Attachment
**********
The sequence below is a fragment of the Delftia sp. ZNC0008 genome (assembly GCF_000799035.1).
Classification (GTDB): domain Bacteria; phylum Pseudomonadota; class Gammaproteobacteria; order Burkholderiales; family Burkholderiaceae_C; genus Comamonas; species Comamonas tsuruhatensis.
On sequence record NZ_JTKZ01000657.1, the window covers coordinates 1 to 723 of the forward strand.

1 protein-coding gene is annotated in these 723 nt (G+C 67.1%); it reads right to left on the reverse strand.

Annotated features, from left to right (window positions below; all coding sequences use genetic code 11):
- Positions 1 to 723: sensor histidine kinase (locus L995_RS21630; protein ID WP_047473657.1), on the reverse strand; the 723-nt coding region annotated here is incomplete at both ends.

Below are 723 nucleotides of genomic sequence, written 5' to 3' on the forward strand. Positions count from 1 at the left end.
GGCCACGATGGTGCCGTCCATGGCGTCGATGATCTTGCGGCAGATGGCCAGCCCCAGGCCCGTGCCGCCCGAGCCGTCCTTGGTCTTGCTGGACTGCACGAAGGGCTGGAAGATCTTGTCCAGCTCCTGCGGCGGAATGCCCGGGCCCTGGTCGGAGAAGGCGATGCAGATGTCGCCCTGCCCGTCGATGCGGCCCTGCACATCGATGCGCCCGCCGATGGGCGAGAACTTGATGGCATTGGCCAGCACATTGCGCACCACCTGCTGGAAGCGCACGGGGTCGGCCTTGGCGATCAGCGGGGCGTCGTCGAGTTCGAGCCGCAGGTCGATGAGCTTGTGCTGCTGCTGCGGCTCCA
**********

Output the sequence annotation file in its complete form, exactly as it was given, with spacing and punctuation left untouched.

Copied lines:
The sequence below is a fragment of the Delftia sp. ZNC0008 genome (assembly GCF_000799035.1).
Classification (GTDB): domain Bacteria; phylum Pseudomonadota; class Gammaproteobacteria; order Burkholderiales; family Burkholderiaceae_C; genus Comamonas; species Comamonas tsuruhatensis.
On sequence record NZ_JTKZ01000657.1, the window covers coordinates 1 to 723 of the forward strand.

1 protein-coding gene is annotated in these 723 nt (G+C 67.1%); it reads right to left on the reverse strand.

Annotated features, from left to right (window positions below; all coding sequences use genetic code 11):
- Positions 1 to 723: sensor histidine kinase (locus L995_RS21630; protein ID WP_047473657.1), on the reverse strand; the 723-nt coding region annotated here is incomplete at both ends.

Below are 723 nucleotides of genomic sequence, written 5' to 3' on the forward strand. Positions count from 1 at the left end.
GGCCACGATGGTGCCGTCCATGGCGTCGATGATCTTGCGGCAGATGGCCAGCCCCAGGCCCGTGCCGCCCGAGCCGTCCTTGGTCTTGCTGGACTGCACGAAGGGCTGGAAGATCTTGTCCAGCTCCTGCGGCGGAATGCCCGGGCCCTGGTCGGAGAAGGCGATGCAGATGTCGCCCTGCCCGTCGATGCGGCCCTGCACATCGATGCGCCCGCCGATGGGCGAGAACTTGATGGCATTGGCCAGCACATTGCGCACCACCTGCTGGAAGCGCACGGGGTCGGCCTTGGCGATCAGCGGGGCGTCGTCGAGTTCGAGCCGCAGGTCGATGAGCTTGTGCTGCTGCTGCGGCTCCA